This variation you can still hit Ctrl-C to kill the parent, but the children will inherit the ignore status on the signal handler and keep going. (This can also be done in the on_prepare callback in AnyEvent::Util::run_cmd.)

        Finally, if you have control over the clone command, you can have that program ignore the INT signal.

        I ran "help start" on Win XP. I presume that there are more options on other Window's O/S's. The "/B" option appears to do what you want? (ignore CTL-C?)
Re: Multiple system commands in parallel
by Your Mother (Bishop) on May 09, 2016 at 22:08 UTC

    I personally would reach for Parallel::ForkManager and Capture::Tiny; and most certainly add use strict; and use warnings; :P Plenty of approaches and if this is a throwaway script, without a need to speed-limit, a simple fork might do.

      Under Windows, both P::FM and fork use threads; which doesn't address the OPs problem.


      With the rise and rise of 'Social' network sites: 'Computers are making people easier to use everyday'
      Examine what is said, not who speaks -- Silence betokens consent -- Love the truth but pardon error.
      "Science is about questioning the status quo. Questioning authority". I knew I was on the right track :)
      In the absence of evidence, opinion is indistinguishable from prejudice.

        The problem seems to be synchronous v asynchronous. Do threads run synchronously in WIN when paired with system? Is all that is necessary to use exec which Tanktalus already mentioned and I had, perhaps wrongly assumed, was already part of the advice here?

Re: Multiple system commands in parallel
by Marshall (Abbot) on May 11, 2016 at 02:28 UTC
    I hope that this will present another option... launch Tk without a command Window. My thinking is that if there is no command window at all, there there is no way to send ^C to that program from the console.
Re: Multiple system commands in parallel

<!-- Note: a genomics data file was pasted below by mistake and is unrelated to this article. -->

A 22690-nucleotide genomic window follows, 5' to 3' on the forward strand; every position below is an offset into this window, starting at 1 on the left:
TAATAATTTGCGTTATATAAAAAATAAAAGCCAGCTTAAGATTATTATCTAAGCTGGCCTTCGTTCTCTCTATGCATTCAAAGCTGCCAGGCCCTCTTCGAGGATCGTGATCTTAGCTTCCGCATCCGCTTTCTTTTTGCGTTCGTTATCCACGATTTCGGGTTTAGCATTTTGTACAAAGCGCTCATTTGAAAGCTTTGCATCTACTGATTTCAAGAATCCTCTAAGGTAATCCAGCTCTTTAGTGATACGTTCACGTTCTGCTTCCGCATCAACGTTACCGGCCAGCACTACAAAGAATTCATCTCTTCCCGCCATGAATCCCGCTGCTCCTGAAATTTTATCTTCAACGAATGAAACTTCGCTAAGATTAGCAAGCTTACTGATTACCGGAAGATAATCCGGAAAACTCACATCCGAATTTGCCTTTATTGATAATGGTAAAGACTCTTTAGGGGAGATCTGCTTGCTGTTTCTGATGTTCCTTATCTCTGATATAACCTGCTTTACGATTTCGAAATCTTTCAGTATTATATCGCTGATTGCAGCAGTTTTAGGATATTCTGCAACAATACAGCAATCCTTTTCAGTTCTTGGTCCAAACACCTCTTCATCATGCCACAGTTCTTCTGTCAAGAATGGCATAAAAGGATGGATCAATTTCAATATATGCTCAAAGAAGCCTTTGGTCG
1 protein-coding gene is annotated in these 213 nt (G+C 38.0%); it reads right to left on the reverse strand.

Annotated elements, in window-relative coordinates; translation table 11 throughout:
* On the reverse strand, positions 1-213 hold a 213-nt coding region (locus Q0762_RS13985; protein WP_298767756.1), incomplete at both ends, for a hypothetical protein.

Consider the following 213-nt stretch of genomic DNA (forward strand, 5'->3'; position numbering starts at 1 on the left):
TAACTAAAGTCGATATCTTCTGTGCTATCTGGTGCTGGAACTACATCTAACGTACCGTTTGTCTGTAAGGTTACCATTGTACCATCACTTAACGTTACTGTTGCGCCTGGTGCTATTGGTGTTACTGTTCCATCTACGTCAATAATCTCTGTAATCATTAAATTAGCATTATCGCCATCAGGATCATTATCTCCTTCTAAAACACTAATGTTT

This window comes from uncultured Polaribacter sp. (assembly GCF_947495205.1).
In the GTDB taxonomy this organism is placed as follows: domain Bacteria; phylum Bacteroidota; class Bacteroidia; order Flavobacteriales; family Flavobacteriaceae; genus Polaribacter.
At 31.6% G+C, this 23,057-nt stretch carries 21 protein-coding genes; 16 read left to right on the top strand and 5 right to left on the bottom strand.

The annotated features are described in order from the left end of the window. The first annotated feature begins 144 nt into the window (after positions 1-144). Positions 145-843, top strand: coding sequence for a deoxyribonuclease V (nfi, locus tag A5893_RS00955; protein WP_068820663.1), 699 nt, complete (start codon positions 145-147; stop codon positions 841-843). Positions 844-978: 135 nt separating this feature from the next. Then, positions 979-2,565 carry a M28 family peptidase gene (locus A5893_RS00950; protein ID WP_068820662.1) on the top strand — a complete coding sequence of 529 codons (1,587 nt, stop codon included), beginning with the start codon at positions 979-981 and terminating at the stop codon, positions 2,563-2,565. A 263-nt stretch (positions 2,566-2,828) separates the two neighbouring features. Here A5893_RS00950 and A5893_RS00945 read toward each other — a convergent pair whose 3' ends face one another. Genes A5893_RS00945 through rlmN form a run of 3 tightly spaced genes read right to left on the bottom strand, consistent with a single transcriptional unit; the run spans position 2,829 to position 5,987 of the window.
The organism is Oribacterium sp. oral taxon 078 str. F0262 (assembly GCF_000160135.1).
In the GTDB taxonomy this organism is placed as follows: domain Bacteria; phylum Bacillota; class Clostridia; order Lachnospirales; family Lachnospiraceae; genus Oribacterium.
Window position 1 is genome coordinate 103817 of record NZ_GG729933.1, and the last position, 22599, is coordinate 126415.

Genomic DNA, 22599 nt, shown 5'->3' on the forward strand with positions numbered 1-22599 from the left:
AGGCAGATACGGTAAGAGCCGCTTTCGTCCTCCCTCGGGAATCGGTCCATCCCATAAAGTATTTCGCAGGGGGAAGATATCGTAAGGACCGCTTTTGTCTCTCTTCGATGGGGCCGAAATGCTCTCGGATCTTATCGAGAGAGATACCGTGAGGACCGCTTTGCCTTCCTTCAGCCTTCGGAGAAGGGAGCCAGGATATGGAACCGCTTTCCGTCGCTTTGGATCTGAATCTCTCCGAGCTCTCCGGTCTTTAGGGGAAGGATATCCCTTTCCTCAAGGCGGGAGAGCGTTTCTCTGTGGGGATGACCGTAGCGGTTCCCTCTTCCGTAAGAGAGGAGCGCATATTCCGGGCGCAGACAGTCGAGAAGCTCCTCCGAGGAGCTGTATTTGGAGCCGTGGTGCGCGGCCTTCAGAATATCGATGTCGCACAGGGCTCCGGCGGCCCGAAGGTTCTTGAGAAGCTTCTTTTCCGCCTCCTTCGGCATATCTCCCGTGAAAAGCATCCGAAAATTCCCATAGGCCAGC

by Anonymous Monk on May 10, 2016 at 13:07 UTC

    Thank you all for the comments. I have tried, system, fork, and start but they all are not producing the necessary result on windows....

    All of the attempts kill the child process when <ctrl><c> is issued prior to the loop finishing. In addition, when using fork, if the loop finished successfully, the parent scripts sits and waits for the last child to complete and then the parent script exits.

      Which version of Windows are you using and what code did you write?

      I ask this because on Windows 10, the following works perfectly:

      a.pl:

      use 5.16.2; system "start perl a.plx"; system "start perl a.plx"; system "start perl a.plx"; my $i = 1; say $i++ while sleep 1;

      a.plx:

      use 5.16.2; my $i = 1; say $i++ while sleep 1;

      The reason this works in Windows is because start spawns a new command prompt instance, completely detached from the parent instance. This separate instance can be terminated separately with ctrl-c, so if you're looking for something that is unkillable, you will have to look elsewhere (such as firing the code under a different user account, where the logged in user has no rights to terminate software running under the alternate account)


        Windows 7

        Im just trying to have it basically spawn a separate process in the background. defiantly dont need a separate command window that it opens in. I even tried 'start /B'. but even that gets killed if the parent is <ctrl><c> out of.